It went like this. I was driving Sehada to therapy like usual, when she told me that her family might be going to Bosnia this summer if they could get the excellent airfare they had heard about. She was glowing with happiness.
I told her that was wonderful news, to which she answered, “You should come with us!” Sehada has told me I should go with them to Bosnia the next time they go, for years.
My standard answer has always been, “Wouldn’t that be great!” So I repeated that answer, only this time Sehada had an exact date in mind. I said I would have to think about it. She said, “No problem. Just let me know by 3 o’clock today. We are buying the tickets.” It was noon.
While Sehada was in therapy, I made a few calls. My husband. My kids. I wasn’t asking for permission. I was asking for a sanity check.
The thing is, I believe that given enough time, we can come up with reasons not to do just about anything. My heart was telling me to go for it.
What an opportunity to see a country through the eyes of people who live there. Two weeks immersed in Bosnian life and language (I currently speak approximately 10 words of Bosnian)! So, I said yes. In one week, I will be flying from Chicago to Zurich, Switzerland and Zurich to Sarajevo, Bosnia!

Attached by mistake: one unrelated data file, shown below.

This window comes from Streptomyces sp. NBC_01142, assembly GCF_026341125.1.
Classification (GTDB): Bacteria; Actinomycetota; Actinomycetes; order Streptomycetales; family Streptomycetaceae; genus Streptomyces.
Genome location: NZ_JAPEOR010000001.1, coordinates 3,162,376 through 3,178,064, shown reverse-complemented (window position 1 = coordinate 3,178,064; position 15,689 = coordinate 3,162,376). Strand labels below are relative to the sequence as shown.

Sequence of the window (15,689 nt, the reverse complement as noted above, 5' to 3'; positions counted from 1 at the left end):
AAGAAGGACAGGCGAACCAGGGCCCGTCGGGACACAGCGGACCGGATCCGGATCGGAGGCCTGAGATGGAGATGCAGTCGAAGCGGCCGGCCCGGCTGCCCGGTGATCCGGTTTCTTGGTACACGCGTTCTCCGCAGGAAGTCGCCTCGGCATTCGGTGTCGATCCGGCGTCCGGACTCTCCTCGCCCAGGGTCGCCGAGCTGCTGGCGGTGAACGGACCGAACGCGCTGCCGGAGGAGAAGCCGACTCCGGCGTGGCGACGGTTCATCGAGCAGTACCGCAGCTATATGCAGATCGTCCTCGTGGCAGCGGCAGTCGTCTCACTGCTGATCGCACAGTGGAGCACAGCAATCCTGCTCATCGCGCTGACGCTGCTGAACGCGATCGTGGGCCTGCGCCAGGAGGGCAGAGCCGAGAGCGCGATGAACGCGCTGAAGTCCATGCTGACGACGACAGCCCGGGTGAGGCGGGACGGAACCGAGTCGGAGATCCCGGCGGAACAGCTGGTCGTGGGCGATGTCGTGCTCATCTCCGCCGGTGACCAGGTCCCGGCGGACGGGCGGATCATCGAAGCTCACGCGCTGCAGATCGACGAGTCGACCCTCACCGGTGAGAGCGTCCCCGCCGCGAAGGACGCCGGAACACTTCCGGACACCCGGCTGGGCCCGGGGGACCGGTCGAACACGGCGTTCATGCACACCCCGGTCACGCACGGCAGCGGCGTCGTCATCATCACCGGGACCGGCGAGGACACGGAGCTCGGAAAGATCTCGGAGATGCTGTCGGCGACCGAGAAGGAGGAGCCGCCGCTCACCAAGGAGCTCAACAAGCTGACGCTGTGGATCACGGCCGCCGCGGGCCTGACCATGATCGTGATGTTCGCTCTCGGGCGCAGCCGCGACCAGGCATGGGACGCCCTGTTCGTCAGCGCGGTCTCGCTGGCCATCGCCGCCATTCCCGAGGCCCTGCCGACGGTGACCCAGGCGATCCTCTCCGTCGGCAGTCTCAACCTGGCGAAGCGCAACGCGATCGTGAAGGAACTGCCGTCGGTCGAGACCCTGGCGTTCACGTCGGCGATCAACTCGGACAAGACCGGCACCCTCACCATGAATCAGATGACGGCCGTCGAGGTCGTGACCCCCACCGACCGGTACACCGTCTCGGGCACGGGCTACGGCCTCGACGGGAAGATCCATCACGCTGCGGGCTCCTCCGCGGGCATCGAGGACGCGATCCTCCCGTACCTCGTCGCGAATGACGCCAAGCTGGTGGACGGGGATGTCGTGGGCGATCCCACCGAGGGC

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Simple Sugar Cookie Bars
- 1 ½ cups all-purpose flour
- 4 ½ tablespoons cornstarch
- 3 large eggs room temperature
- ¾ cup plus 2 tablespoons granulated sugar
- ½ teaspoon salt
- 1 tablespoon vanilla paste or extract
- 12 tablespoons unsalted butter melted and cooled slightly
- ¼ cup sparkling decorating sugar I used Bob’s Red Mill Sparkling Decorating Sugar
- Preheat oven to 325° F. Lightly coat an 8” x 8” baking pan with non-stick spray. Line with parchment paper, then lightly coat again with non-stick spray.
- In a medium bowl, whisk together the flour and cornstarch. Set aside.
- In the bowl of an electric mixer, beat eggs, sugar, salt, and vanilla 2-3 minutes or until mixture thickens and is light in color.
- Beat in melted butter.
- Gradually fold in flour mixture.
- Spread the batter evenly into the prepared pan. Sprinkle the surface generously with sparkling sugar.
- Bake for 15-20 minutes, or until edges just begin to brown and a toothpick inserted in the center comes out clean.
- Set the pan on a wire rack to cool completely. Use the overhanging parchment paper to lift the cookie out of the pan and onto a cutting board. Slice into individual bars.
- Simple Sugar Cookie Bars can be stored in an airtight container at room temperature for at least 2 weeks.
- Wrap small stacks of 2-3 bars in plastic wrap. Place stacks in a column in a freezer weight zip lock bag.
- The long lasting chewiness of these bars (2+ weeks) makes them a good choice for military care packages, however, only in cooler temperatures.
- These bars are not desert safe due to the butter in the recipe.
First Published: June 12, 2016. Last Updated: December 29, 2022. Updated for better reader experience.